I don’t know if you follow the Rhodes on Youtube or not (if you don’t, you should), but I have always wanted one of his aprons.
We live so far away, that it isn’t really worth the shipping to get one from the USA, so I started looking in to making oilcloth at home. It turns out waterproofing canvas is not difficult once you know how.
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This recipe uses natural ingredients to create a waterproof coating on the fabric of choice. You can use it to waterproof canvas clothing, shoes, bags, tents, leather, even fabric tarpaulins and wood!
Why I love my Natural Oilcloth Apron:
I really love wearing my waterproof, oil cloth apron outside in the garden and on the farm.
- It protects my clothes from mud and water
- It is wipeable when doing messy tasks like processing chickens
- It has POCKETS! I keep my knife, gardening gloves, secateurs and wire weeder all there ready to go.
Pockets is such a big thing for me. Someone decided that women’s clothing doesn’t need pockets and it was a dumb decision. Having a hard wearing apron that both protects my clothes and carries my utilities is SUPER helpful.
How to waterproof cotton canvas at home
There are a few oilcloth waterproofing recipes out and about. This is a very old, traditional method of waterproofing items from well before plastic was a thing.
You can waterproof fabric by simply adding many many layers of boiled linseed oil, allowing it to dry in between coats.
I chose not to follow this waterproofing method because 1) It takes ages for it to dry between coats 2) Nope, that is about it. I am impatient.
DIY Oilcloth Apron: Homemade Canvas Waterproofing
To make my own oilcloth apron, I actually bought this canvas apron. I could have made one, but canvas here is expensive, and it is too heavy duty for my sewing machine. I wanted TOUGH.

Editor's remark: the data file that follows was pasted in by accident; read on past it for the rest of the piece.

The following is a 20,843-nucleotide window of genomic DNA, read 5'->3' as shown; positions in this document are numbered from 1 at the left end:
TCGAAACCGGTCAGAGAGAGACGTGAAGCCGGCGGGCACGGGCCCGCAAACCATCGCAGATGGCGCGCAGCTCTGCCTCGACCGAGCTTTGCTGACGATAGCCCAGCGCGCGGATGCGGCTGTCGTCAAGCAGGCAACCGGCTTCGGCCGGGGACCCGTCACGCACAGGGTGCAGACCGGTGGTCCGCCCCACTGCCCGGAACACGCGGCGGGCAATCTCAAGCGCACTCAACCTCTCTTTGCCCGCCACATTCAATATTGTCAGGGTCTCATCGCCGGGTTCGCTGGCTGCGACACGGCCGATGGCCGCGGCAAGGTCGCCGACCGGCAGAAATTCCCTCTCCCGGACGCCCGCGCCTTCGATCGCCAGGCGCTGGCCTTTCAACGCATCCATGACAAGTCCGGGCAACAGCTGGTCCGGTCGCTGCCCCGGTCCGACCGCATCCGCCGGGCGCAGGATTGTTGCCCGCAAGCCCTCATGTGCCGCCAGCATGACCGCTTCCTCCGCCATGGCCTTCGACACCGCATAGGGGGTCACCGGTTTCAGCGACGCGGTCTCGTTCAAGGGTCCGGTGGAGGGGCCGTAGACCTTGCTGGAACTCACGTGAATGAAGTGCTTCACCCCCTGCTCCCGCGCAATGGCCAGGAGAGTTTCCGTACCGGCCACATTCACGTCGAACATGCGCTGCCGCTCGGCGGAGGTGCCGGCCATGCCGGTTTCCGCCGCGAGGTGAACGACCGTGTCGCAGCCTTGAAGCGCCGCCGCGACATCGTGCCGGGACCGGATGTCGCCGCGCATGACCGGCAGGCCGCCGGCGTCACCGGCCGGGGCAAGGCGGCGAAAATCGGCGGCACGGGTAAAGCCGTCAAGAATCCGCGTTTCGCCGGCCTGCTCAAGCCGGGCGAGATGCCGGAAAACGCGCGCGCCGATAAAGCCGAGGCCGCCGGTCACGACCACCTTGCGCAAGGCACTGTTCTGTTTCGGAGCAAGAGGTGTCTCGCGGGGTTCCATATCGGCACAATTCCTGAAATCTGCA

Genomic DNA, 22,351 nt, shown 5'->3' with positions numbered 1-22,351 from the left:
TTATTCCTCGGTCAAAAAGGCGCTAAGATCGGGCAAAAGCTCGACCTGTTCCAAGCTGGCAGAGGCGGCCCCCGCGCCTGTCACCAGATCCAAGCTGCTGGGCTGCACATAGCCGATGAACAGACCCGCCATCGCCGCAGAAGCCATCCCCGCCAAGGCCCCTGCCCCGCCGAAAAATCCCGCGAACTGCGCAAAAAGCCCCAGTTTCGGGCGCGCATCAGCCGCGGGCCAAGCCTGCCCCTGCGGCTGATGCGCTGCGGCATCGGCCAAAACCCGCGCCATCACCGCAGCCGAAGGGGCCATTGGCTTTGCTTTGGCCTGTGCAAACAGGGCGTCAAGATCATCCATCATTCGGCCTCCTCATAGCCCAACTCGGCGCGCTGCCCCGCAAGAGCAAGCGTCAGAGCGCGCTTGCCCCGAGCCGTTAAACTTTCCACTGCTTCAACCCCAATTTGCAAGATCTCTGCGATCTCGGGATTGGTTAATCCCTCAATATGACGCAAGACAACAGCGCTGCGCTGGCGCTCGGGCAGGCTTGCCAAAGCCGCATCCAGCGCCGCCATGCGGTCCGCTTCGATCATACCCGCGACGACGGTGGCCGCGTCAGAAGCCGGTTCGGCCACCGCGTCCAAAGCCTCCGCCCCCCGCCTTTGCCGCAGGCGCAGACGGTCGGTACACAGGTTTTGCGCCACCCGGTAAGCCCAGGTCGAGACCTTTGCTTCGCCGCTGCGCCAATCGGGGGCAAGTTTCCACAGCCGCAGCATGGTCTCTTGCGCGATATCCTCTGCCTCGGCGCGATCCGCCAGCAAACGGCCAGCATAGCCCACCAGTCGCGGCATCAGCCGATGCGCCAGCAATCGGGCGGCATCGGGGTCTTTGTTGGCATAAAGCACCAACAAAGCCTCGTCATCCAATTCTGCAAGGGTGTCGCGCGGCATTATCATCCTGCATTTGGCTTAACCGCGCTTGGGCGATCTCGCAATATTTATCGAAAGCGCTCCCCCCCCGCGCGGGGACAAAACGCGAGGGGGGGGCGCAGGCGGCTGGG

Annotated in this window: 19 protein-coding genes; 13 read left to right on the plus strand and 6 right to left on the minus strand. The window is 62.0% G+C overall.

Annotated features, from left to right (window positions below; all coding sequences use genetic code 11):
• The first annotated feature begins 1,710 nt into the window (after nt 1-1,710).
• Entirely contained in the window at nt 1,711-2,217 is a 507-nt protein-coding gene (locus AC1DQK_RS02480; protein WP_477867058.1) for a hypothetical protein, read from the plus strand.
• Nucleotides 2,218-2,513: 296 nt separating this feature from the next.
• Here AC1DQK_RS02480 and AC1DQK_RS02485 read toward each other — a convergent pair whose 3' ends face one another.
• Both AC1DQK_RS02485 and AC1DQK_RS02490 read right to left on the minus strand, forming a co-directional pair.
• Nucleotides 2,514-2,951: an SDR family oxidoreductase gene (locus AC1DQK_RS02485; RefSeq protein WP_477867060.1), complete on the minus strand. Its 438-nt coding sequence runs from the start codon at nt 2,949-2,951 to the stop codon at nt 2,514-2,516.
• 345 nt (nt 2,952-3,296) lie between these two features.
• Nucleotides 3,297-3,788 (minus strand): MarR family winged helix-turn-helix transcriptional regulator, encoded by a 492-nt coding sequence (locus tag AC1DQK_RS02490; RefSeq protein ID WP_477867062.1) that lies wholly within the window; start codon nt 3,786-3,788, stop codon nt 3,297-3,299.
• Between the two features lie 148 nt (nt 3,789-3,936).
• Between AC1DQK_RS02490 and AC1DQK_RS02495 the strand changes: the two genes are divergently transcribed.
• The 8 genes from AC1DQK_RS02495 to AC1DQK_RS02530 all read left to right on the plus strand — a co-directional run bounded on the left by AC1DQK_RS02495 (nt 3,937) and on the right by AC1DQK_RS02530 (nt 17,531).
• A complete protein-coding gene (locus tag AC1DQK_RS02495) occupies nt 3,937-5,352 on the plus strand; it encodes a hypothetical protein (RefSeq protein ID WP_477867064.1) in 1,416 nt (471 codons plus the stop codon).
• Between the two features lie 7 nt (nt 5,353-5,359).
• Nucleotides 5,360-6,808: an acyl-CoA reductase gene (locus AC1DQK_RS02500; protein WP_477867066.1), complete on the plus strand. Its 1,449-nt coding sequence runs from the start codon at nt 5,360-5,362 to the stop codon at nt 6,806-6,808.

Look at how many pockets it has! I love it.
Next I bought all the ingredients to make the oilcloth waterproofing:
And I gathered an old pot, a stirring stick and a paintbrush.
Ideally you would do this outside on a campstove as 1) it stinks and 2) it is flammable.
You can use this mixture to waterproof large sheets of canvas to make non-plastic tarpaulins - simply stretch the fabric out on a wooden frame and paint it with 1-2 two coats of the mixture. The mixture can be stored at room temperature and you can use it as a solid by working it in to the fabric with another rag or a shoe brush. As an Amazon Associate and member of other affiliate programs, I earn from qualifying purchases.
You can use this mixture to waterproof large sheets of canvas to make non-plastic tarpaulins - simply stretch the fabric out on a wooden frame and paint it with 1-2 two coats of the mixture.
The mixture can be stored at room temperature and you can use it as a solid by working it in to the fabric with another rag or a shoe brush.
As an Amazon Associate and member of other affiliate programs, I earn from qualifying purchases.